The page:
Reciprocal ion channels in striatal LTS interneurons




Song, Soomin Christopher

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The striatum is comprised of several interneurons, including the fast-spiking, cholinergic and LTS interneurons. These three interneuron types have sensitivity for different frequencies of input, expressed as a membrane and spiking resonance. Specifically, LTS interneurons express a membrane resonance between 7 and 14 Hz and a spiking resonance between 15 and 20 Hz. Focusing on LTS interneurons, I determined the mechanism for its membrane resonance. I hypothesized that this mechanism also drives the membrane oscillations seen in the presence of tetrodotoxin. My experiments show that L- and N-type calcium currents engage calcium-activated chloride channels to generate the membrane potential oscillations and membrane resonance. This was not the same mechanism that generates the spiking resonance. Blockade of the membrane resonance mechanism increased the strength and selectivity of the spiking resonance. These channels also increase the regularity of firing in the LTS interneuron. L-, N-type calcium and CaCCs act reciprocally to create the membrane potential oscillation, membrane resonance and add to the regularity in spiking by creating the medium AHP in striatal LTS interneurons. This mechanism combines with the spiking resonance mechanism to allow the neuron to respond to a broadband of input frequencies. The experiments were performed using perforated-patch or cell-attached recordings on sagittal slices of mouse brains. Transgenic mice that expressed green fluorescent protein under the control of the neuropeptide Y promoter were used to identify LTS cells in slice.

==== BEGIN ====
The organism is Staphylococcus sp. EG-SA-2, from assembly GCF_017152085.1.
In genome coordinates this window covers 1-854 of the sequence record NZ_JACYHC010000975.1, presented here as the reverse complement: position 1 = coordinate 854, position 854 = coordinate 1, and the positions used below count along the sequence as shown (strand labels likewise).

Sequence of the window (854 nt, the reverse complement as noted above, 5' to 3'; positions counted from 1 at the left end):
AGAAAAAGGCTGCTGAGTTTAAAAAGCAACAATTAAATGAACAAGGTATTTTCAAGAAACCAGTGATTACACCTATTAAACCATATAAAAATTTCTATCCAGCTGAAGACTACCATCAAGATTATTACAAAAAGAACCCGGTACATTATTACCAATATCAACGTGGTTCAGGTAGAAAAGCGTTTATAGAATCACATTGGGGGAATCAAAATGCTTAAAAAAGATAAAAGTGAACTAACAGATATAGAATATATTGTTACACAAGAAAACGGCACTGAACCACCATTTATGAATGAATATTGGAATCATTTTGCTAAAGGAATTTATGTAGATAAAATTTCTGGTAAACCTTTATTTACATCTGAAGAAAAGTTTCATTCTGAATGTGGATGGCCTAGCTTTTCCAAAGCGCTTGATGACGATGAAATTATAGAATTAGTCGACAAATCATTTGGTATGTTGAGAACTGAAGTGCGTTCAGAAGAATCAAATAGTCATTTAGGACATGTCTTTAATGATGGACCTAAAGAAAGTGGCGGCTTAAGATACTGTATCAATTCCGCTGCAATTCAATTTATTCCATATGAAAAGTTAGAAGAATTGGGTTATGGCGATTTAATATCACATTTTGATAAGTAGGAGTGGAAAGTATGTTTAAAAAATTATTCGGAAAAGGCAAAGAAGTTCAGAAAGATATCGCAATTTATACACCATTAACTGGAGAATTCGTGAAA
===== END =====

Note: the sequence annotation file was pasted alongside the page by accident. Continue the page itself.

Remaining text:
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calcium channels, calcium-activated chloride channels, LTS interneurons, mAHP, membrane oscillations, membrane resonance



Integrative Biology